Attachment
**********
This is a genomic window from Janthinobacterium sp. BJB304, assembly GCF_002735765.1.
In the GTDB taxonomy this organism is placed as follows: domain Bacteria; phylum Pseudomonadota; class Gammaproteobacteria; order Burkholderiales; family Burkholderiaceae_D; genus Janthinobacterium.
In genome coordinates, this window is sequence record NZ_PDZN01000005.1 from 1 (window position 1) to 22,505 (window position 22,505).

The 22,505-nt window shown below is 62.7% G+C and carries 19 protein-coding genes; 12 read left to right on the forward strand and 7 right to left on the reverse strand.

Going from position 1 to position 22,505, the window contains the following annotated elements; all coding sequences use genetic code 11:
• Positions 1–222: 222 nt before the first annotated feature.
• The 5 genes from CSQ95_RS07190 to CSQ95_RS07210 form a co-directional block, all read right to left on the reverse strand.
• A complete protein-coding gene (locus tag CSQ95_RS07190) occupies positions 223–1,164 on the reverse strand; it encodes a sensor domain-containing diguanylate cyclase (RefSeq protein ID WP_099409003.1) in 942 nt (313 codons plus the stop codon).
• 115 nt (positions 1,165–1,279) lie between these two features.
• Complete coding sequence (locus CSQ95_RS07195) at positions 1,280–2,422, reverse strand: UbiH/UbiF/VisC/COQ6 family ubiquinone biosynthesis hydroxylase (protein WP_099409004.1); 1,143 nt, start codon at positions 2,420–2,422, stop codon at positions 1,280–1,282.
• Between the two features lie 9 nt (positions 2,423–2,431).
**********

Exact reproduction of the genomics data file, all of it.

This is a genomic window from Janthinobacterium sp. BJB304, assembly GCF_002735765.1.
In the GTDB taxonomy this organism is placed as follows: domain Bacteria; phylum Pseudomonadota; class Gammaproteobacteria; order Burkholderiales; family Burkholderiaceae_D; genus Janthinobacterium.
In genome coordinates, this window is sequence record NZ_PDZN01000005.1 from 1 (window position 1) to 22,505 (window position 22,505).

The 22,505-nt window shown below is 62.7% G+C and carries 19 protein-coding genes; 12 read left to right on the forward strand and 7 right to left on the reverse strand.

Going from position 1 to position 22,505, the window contains the following annotated elements; all coding sequences use genetic code 11:
• Positions 1–222: 222 nt before the first annotated feature.
• The 5 genes from CSQ95_RS07190 to CSQ95_RS07210 form a co-directional block, all read right to left on the reverse strand.
• A complete protein-coding gene (locus tag CSQ95_RS07190) occupies positions 223–1,164 on the reverse strand; it encodes a sensor domain-containing diguanylate cyclase (RefSeq protein ID WP_099409003.1) in 942 nt (313 codons plus the stop codon).
• 115 nt (positions 1,165–1,279) lie between these two features.
• Complete coding sequence (locus CSQ95_RS07195) at positions 1,280–2,422, reverse strand: UbiH/UbiF/VisC/COQ6 family ubiquinone biosynthesis hydroxylase (protein WP_099409004.1); 1,143 nt, start codon at positions 2,420–2,422, stop codon at positions 1,280–1,282.
• Between the two features lie 9 nt (positions 2,423–2,431).